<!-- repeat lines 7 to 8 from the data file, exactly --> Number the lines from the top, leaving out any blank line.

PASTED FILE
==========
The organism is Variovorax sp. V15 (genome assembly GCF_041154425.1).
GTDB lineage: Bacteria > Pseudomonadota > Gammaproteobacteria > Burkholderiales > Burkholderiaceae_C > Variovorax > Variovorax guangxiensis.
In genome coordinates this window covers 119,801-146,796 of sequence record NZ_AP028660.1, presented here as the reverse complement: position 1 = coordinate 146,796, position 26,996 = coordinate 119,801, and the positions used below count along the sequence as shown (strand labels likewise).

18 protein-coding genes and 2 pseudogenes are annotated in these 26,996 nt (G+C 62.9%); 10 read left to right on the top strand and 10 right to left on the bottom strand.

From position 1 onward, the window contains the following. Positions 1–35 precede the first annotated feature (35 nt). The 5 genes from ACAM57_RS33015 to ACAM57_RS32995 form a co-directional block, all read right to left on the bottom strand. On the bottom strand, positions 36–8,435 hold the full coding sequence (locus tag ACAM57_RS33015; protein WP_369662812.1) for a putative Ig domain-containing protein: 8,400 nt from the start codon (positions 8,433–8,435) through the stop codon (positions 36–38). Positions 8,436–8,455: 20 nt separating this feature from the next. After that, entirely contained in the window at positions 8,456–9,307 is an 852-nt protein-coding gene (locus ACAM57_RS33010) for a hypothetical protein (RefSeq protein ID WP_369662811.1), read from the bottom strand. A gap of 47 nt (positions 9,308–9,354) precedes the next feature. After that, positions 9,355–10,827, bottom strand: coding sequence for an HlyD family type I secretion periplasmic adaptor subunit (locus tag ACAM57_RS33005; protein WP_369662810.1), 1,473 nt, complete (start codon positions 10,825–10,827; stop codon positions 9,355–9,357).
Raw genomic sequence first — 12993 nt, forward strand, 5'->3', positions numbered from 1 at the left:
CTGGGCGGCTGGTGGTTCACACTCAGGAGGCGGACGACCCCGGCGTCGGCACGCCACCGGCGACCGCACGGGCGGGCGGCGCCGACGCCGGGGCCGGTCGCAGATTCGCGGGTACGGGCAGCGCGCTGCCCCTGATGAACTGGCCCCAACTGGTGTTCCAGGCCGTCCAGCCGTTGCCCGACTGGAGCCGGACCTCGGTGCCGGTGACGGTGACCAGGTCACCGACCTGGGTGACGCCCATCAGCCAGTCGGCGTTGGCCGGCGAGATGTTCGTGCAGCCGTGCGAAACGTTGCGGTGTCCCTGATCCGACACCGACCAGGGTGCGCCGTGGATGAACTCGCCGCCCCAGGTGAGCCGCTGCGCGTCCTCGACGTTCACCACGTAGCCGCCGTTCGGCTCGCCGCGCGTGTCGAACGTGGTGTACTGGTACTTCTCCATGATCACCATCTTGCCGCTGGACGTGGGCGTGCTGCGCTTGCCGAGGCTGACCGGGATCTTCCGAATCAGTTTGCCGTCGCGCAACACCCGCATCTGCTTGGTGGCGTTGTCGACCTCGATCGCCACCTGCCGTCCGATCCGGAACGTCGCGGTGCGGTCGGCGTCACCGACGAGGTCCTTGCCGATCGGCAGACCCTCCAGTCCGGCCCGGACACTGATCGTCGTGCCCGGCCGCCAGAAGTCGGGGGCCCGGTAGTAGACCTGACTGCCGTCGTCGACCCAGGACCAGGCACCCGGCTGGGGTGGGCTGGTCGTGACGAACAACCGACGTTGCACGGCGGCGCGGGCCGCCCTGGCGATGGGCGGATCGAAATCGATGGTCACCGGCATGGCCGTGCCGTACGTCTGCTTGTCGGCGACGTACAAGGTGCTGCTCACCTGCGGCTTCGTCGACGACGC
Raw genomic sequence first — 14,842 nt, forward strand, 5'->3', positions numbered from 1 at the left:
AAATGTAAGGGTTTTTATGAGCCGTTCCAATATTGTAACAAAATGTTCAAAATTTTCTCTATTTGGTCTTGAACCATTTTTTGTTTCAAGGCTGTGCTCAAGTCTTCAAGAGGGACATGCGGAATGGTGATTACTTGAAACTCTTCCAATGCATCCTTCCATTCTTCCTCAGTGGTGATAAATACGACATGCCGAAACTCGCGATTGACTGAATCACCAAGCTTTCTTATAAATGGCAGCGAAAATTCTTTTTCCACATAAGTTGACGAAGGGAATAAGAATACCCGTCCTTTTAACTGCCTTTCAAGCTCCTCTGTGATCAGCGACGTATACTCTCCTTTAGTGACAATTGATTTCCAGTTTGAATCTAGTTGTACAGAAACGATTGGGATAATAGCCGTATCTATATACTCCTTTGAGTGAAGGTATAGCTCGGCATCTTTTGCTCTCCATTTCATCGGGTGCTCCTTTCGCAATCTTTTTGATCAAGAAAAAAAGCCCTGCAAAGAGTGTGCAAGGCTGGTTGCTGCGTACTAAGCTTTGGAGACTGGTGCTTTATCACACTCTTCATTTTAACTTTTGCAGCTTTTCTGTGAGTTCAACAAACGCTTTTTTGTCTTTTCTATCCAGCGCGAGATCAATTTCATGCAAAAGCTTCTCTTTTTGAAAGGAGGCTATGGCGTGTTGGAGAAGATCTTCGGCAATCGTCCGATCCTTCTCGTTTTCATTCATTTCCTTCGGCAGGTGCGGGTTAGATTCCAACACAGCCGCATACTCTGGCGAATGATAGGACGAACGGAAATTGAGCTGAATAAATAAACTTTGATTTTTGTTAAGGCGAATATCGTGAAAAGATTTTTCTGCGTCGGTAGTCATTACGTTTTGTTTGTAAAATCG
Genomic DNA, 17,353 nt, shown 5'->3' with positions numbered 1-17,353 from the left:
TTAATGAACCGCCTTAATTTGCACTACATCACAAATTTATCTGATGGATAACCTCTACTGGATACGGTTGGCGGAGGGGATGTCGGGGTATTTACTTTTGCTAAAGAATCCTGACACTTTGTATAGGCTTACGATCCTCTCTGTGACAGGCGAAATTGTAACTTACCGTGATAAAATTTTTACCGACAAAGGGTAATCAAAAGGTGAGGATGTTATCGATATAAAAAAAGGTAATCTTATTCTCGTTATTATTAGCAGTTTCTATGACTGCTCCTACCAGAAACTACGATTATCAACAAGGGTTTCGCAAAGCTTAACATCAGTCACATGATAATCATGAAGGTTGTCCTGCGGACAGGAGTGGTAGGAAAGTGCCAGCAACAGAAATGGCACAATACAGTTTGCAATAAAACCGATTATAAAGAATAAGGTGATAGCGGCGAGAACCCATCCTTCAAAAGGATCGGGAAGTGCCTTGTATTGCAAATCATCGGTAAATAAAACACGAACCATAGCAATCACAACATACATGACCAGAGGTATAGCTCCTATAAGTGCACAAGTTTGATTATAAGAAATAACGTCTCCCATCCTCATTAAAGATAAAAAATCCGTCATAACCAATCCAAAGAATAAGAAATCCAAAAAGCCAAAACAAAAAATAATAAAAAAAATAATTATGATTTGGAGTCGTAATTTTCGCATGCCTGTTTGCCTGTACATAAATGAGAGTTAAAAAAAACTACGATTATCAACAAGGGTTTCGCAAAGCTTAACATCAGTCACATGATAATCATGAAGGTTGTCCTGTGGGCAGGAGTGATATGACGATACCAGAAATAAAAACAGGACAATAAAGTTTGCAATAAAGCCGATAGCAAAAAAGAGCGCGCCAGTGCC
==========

CTGGGCGGCTGGTGGTTCACACTCAGGAGGCGGACGACCCCGGCGTCGGCACGCCACCGGCGACCGCACGGGCGGGCGGCGCCGACGCCGGGGCCGGTCGCAGATTCGCGGGTACGGGCAGCGCGCTGCCCCTGATGAACTGGCCCCAACTGGTGTTCCAGGCCGTCCAGCCGTTGCCCGACTGGAGCCGGACCTCGGTGCCGGTGACGGTGACCAGGTCACCGACCTGGGTGACGCCCATCAGCCAGTCGGCGTTGGCCGGCGAGATGTTCGTGCAGCCGTGCGAAACGTTGCGGTGTCCCTGATCCGACACCGACCAGGGTGCGCCGTGGATGAACTCGCCGCCCCAGGTGAGCCGCTGCGCGTCCTCGACGTTCACCACGTAGCCGCCGTTCGGCTCGCCGCGCGTGTCGAACGTGGTGTACTGGTACTTCTCCATGATCACCATCTTGCCGCTGGACGTGGGCGTGCTGCGCTTGCCGAGGCTGACCGGGATCTTCCGAATCAGTTTGCCGTCGCGCAACACCCGCATCTGCTTGGTGGCGTTGTCGACCTCGATCGCCACCTGCCGTCCGATCCGGAACGTCGCGGTGCGGTCGGCGTCACCGACGAGGTCCTTGCCGATCGGCAGACCCTCCAGTCCGGCCCGGACACTGATCGTCGTGCCCGGCCGCCAGAAGTCGGGGGCCCGGTAGTAGACCTGACTGCCGTCGTCGACCCAGGACCAGGCACCCGGCTGGGGTGGGCTGGTCGTGACGAACAACCGACGTTGCACGGCGGCGCGGGCCGCCCTGGCGATGGGCGGATCGAAATCGATGGTCACCGGCATGGCCGTGCCGTACGTCTGCTTGTCGGCGACGTACAAGGTGCTGCTCACCTGCGGCTTCGTCGACGACGC
Raw genomic sequence first — 14,842 nt, forward strand, 5'->3', positions numbered from 1 at the left: